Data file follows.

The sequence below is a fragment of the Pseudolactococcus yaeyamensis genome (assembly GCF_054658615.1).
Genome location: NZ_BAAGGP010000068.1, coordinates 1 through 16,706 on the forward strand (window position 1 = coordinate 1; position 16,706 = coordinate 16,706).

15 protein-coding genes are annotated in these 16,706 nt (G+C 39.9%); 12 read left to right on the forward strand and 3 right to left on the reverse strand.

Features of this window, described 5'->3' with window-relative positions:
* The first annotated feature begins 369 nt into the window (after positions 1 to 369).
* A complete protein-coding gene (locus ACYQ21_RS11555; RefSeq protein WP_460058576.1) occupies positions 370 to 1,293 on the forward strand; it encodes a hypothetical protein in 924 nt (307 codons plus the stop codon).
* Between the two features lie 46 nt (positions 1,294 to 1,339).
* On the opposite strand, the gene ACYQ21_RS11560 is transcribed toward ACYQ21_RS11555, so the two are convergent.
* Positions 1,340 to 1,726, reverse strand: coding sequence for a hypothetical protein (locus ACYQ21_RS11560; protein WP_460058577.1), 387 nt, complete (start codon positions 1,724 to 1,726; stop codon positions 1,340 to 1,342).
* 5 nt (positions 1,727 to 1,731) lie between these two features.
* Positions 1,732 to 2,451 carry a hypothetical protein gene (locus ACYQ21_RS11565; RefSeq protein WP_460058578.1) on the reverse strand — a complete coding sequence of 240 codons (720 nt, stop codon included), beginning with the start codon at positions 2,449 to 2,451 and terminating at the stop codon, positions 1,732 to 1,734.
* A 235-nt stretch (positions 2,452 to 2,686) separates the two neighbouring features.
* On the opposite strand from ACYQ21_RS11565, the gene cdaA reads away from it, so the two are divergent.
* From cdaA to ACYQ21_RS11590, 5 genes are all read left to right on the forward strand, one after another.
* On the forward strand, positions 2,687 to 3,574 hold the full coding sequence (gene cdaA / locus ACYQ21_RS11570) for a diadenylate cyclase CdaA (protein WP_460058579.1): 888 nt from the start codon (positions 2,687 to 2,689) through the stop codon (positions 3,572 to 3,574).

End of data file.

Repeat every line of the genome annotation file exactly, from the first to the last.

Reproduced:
The sequence below is a fragment of the Pseudolactococcus yaeyamensis genome (assembly GCF_054658615.1).
Genome location: NZ_BAAGGP010000068.1, coordinates 1 through 16,706 on the forward strand (window position 1 = coordinate 1; position 16,706 = coordinate 16,706).

15 protein-coding genes are annotated in these 16,706 nt (G+C 39.9%); 12 read left to right on the forward strand and 3 right to left on the reverse strand.

Features of this window, described 5'->3' with window-relative positions:
* The first annotated feature begins 369 nt into the window (after positions 1 to 369).
* A complete protein-coding gene (locus ACYQ21_RS11555; RefSeq protein WP_460058576.1) occupies positions 370 to 1,293 on the forward strand; it encodes a hypothetical protein in 924 nt (307 codons plus the stop codon).
* Between the two features lie 46 nt (positions 1,294 to 1,339).
* On the opposite strand, the gene ACYQ21_RS11560 is transcribed toward ACYQ21_RS11555, so the two are convergent.
* Positions 1,340 to 1,726, reverse strand: coding sequence for a hypothetical protein (locus ACYQ21_RS11560; protein WP_460058577.1), 387 nt, complete (start codon positions 1,724 to 1,726; stop codon positions 1,340 to 1,342).
* 5 nt (positions 1,727 to 1,731) lie between these two features.
* Positions 1,732 to 2,451 carry a hypothetical protein gene (locus ACYQ21_RS11565; RefSeq protein WP_460058578.1) on the reverse strand — a complete coding sequence of 240 codons (720 nt, stop codon included), beginning with the start codon at positions 2,449 to 2,451 and terminating at the stop codon, positions 1,732 to 1,734.
* A 235-nt stretch (positions 2,452 to 2,686) separates the two neighbouring features.
* On the opposite strand from ACYQ21_RS11565, the gene cdaA reads away from it, so the two are divergent.
* From cdaA to ACYQ21_RS11590, 5 genes are all read left to right on the forward strand, one after another.
* On the forward strand, positions 2,687 to 3,574 hold the full coding sequence (gene cdaA / locus ACYQ21_RS11570) for a diadenylate cyclase CdaA (protein WP_460058579.1): 888 nt from the start codon (positions 2,687 to 2,689) through the stop codon (positions 3,572 to 3,574).